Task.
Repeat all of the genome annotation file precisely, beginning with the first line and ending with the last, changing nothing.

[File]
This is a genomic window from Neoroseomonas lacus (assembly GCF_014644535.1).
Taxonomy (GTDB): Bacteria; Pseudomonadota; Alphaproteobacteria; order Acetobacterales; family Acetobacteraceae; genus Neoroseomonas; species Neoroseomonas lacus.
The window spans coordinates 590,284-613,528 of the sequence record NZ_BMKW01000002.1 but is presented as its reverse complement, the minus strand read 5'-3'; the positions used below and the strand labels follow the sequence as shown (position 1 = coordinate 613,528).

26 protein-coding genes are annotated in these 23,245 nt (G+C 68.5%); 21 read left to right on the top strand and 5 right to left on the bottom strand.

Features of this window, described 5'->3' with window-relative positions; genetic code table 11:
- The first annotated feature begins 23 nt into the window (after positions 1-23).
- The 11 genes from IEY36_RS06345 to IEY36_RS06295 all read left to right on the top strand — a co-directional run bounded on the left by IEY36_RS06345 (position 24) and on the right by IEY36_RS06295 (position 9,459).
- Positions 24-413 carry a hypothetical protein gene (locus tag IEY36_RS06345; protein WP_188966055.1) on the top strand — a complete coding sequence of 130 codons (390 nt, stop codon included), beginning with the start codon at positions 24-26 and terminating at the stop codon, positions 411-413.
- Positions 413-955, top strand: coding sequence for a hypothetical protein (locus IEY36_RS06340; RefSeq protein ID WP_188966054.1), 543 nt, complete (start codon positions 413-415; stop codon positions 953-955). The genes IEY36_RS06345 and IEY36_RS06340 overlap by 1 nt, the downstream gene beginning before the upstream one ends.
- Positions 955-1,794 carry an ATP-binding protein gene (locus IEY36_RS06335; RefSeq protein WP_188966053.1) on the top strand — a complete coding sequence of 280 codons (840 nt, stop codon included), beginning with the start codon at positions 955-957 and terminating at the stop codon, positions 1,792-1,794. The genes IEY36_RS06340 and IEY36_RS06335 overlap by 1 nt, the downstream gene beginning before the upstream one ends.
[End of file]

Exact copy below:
This is a genomic window from Neoroseomonas lacus (assembly GCF_014644535.1).
Taxonomy (GTDB): Bacteria; Pseudomonadota; Alphaproteobacteria; order Acetobacterales; family Acetobacteraceae; genus Neoroseomonas; species Neoroseomonas lacus.
The window spans coordinates 590,284-613,528 of the sequence record NZ_BMKW01000002.1 but is presented as its reverse complement, the minus strand read 5'-3'; the positions used below and the strand labels follow the sequence as shown (position 1 = coordinate 613,528).

26 protein-coding genes are annotated in these 23,245 nt (G+C 68.5%); 21 read left to right on the top strand and 5 right to left on the bottom strand.

Features of this window, described 5'->3' with window-relative positions; genetic code table 11:
- The first annotated feature begins 23 nt into the window (after positions 1-23).
- The 11 genes from IEY36_RS06345 to IEY36_RS06295 all read left to right on the top strand — a co-directional run bounded on the left by IEY36_RS06345 (position 24) and on the right by IEY36_RS06295 (position 9,459).
- Positions 24-413 carry a hypothetical protein gene (locus tag IEY36_RS06345; protein WP_188966055.1) on the top strand — a complete coding sequence of 130 codons (390 nt, stop codon included), beginning with the start codon at positions 24-26 and terminating at the stop codon, positions 411-413.
- Positions 413-955, top strand: coding sequence for a hypothetical protein (locus IEY36_RS06340; RefSeq protein ID WP_188966054.1), 543 nt, complete (start codon positions 413-415; stop codon positions 953-955). The genes IEY36_RS06345 and IEY36_RS06340 overlap by 1 nt, the downstream gene beginning before the upstream one ends.
- Positions 955-1,794 carry an ATP-binding protein gene (locus IEY36_RS06335; RefSeq protein WP_188966053.1) on the top strand — a complete coding sequence of 280 codons (840 nt, stop codon included), beginning with the start codon at positions 955-957 and terminating at the stop codon, positions 1,792-1,794. The genes IEY36_RS06340 and IEY36_RS06335 overlap by 1 nt, the downstream gene beginning before the upstream one ends.